Even when the job market begins to heat up again, we may not see promotion rates recover to 2022 levels for some time — or ever. Tech companies are currently scrambling to flatten their organizations by eliminating roles for middle managers. The aim is not just to cut costs, but to encourage teams to make faster decisions. Meta, for example, is aiming to eliminate around 50 of its 300 vice presidents — a title that apparently includes five different levels. In this new structure, there just aren’t as many senior-level positions for employees to get elevated into.

    “There’s a feeling that we got fat and happy these last eight years or so,” says Dragovich. “You look at some of these organizations and the pyramid was almost inverted. You get questions like, who’s doing the work if everyone’s a director and above?”

    For employees, it’s a tough new reality to accept — especially for Gen Zers, who have come to expect frequent advances up the corporate ladder. When the employer-review site JobSage surveyed workers at the height of the Great Resignation, 58% of Gen Zers said they expected to be promoted every 18 months. That’s compared with only 20% of boomers and 27% of Gen Xers.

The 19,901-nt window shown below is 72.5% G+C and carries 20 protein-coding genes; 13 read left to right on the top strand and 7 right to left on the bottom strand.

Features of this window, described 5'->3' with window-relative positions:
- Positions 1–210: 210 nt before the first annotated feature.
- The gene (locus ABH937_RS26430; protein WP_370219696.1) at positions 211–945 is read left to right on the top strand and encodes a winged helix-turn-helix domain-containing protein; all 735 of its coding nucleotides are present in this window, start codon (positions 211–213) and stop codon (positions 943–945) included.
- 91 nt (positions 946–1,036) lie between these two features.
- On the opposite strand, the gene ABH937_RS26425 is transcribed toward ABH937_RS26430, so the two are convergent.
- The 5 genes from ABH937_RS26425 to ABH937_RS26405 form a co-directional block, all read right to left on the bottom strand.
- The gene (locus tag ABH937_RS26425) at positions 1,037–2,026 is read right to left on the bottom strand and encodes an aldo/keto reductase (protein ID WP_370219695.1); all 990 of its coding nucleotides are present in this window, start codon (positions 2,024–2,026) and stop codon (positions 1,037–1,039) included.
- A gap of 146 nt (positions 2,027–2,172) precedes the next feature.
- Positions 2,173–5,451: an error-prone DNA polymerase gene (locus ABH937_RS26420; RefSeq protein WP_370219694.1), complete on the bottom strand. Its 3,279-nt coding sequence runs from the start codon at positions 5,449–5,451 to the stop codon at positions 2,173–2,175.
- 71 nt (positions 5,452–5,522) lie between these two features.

To soften the blow, some companies are offering one-time retention bonuses to their highest performers. Even in the worst of job markets, employers realize, star employees can always go elsewhere. “It might not make sense to give them a promotion because the organization has flattened,” says Dragovich. “But they’re saying, stick with us. We’ll get through this, then we’ll start growing again. Until then, here’s a huge equity grant to get you through.” The grants are sometimes as large as what an employee would have received with a promotion.

    But what about all the other disgruntled employees, the ones who aren’t getting hefty bonuses? How can companies keep them motivated in an era of vanishing promotions? One solution to offer them is something that many younger workers have been demanding: more transparency. Often, employees are left in the dark over how promotions are decided, and what they need to do to get one. That opacity makes it hard for them to trust that they’ll get more opportunities down the road. Helping them understand how they can move up will keep them more engaged.